– By David Brown –
Overseas fleet markets have a variety of characteristics but they are at the forefront of a number of trends for encouraging the development of electric vehicles that may eventually become available for the fleet market in Australia.
In European over 50% of the market is fleet vehicles while in the US it is 19.5%, Russia it is 13.8% and China it is 6%.
There is also a significant different in the nature of the fleet markets between European and American with the US having a much bigger focus on short term rentals (61.4%) while the Europe market is “true” fleet (52.7%) and industry fleet (29.8%).
But the type of vehicles that will be used in the future is not just a matter of technical development but the operating conditions that governments are implementing to tackle pollution and congestion problems and to encourage technological research and development in their own countries.
The European Union has set challenging CO2 targets for vehicles moving from 159 g/km in 2007 to a target of 95 g/km in 2021, to a proposed target of somewhere between 68 to 78 g/km in 2025. The good news is that by 2015 they were ahead of the target trend.
The speed in which this new technology is embraced is directly linked to government support especially in the initial stages and Australia is lagging behind.
Lenore Fletcher from BMW Australia expressed her company’s position most forcefully saying, “Australia is so far behind that it’s frightening in terms of comparing us with our colleagues in Europe and in the USA. We rate behind those in a very long way and we are in fact right behind what we would consider to be emerging economies or third world countries”.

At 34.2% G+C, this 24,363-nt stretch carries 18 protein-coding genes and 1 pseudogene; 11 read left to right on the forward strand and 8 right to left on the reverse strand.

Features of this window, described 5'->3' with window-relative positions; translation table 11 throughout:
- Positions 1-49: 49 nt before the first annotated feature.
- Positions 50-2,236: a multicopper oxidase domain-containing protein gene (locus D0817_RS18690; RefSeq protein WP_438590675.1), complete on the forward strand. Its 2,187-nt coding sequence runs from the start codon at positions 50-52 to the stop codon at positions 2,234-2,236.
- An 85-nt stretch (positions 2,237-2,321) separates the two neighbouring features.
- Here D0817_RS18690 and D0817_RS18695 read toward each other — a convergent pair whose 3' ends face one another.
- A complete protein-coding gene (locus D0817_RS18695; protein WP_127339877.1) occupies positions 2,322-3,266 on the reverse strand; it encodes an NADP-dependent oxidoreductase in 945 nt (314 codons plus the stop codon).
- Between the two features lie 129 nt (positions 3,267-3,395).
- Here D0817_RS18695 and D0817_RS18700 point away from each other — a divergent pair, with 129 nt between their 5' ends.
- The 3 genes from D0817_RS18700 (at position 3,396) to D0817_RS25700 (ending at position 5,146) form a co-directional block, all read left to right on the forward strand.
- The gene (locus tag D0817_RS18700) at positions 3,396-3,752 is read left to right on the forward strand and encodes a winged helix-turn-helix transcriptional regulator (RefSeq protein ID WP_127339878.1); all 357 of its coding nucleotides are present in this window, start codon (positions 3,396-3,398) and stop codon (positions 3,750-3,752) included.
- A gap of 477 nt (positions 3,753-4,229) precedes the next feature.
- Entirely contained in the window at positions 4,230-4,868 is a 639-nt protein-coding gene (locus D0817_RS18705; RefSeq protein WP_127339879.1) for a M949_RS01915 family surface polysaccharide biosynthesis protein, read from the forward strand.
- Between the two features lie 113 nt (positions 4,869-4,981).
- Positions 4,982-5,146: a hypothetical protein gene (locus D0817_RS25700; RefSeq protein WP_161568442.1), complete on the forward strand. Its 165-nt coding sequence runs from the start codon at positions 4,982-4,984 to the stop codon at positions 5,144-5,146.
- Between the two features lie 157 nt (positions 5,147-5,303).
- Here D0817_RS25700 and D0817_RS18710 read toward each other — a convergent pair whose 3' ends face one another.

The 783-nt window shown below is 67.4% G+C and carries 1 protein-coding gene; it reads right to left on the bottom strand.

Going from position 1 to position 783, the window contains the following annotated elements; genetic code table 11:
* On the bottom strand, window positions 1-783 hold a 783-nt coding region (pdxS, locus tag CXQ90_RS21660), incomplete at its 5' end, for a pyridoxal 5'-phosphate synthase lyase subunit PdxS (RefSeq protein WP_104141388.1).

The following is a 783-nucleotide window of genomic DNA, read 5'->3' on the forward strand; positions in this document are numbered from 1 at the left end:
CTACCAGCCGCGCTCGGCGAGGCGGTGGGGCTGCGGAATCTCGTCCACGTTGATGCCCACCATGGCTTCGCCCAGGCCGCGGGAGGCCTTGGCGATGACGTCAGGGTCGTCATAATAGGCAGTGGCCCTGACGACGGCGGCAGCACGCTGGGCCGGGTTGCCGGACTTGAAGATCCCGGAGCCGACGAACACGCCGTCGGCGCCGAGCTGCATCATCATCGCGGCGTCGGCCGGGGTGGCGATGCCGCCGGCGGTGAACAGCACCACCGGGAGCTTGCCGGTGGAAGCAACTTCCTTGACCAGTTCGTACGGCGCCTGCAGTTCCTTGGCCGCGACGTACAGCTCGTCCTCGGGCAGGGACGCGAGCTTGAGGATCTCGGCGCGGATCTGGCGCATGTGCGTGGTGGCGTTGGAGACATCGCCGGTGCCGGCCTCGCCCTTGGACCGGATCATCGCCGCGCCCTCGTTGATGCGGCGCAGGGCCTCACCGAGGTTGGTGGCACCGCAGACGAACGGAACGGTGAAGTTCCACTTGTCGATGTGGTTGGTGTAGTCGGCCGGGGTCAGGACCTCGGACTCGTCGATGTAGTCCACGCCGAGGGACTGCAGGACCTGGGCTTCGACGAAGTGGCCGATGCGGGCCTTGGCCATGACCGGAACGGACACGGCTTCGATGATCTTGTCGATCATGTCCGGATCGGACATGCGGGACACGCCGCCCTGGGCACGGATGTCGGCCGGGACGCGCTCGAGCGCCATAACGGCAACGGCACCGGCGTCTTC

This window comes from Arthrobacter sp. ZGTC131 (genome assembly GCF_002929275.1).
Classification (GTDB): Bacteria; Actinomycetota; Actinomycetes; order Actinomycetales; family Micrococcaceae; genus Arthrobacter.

Overseas governments are taking very significant measures that will directly affect fleet operations. Many countries have incentives for buying electric vehicles.
Pollution levels in London are way above acceptable standards and they have been higher than Beijing on some days. Older, more polluting cars will have to pay a £10 charge (AUD$17) per day to drive in central London from 23 October 2017 and by 2019 £100 (AUD$170) for buses, coaches and HGVs.
Road pricing, a road user charge based on factors such as where you travel, at what time of the day and the pollution level of your vehicle are being used around the world.
Quite a few large capital cities are specifically targeting diesel vehicles initially focusing on banning those that do not meet recent pollution standards.
France and the UK have said they want all new cars to be electric vehicles (or other zero emission vehicles) by 2040, but India is wanting to move even more quickly. They want all new cars sold in their country to be electric by 2030!
So how will the Australian market be served by electric vehicles?
We spoke to Renault Australia and they said, “Renault is one of the top LCV manufacturers in Europe, however the Australian commercial market has a different composition. In Europe there are two main electric vehicles sold by Renault; ZOE is a five-seat passenger vehicle and Kangoo Z.E. is a small light commercial van”.
“Return-to-base businesses (delivery, SMEs, maintenance) can incorporate Kangoo Z.E. into their fleets and benefit immediately from the running cost savings an electric vehicle provides”.
“ZOE has a different customer, which is more retail based and works well for urban-based families, a second car in the home or car share programmes”.
“The Renault Kangoo Z.E. is the best-selling electric LCV in Europe and could represent an opportunity for Renault in Australia. But, Australia’s electric vehicle market is unlikely to move beyond its current niche position without government support. This is a major determining factor in the consideration and evaluation of the market, as it immediately constrains the potential of the technology”.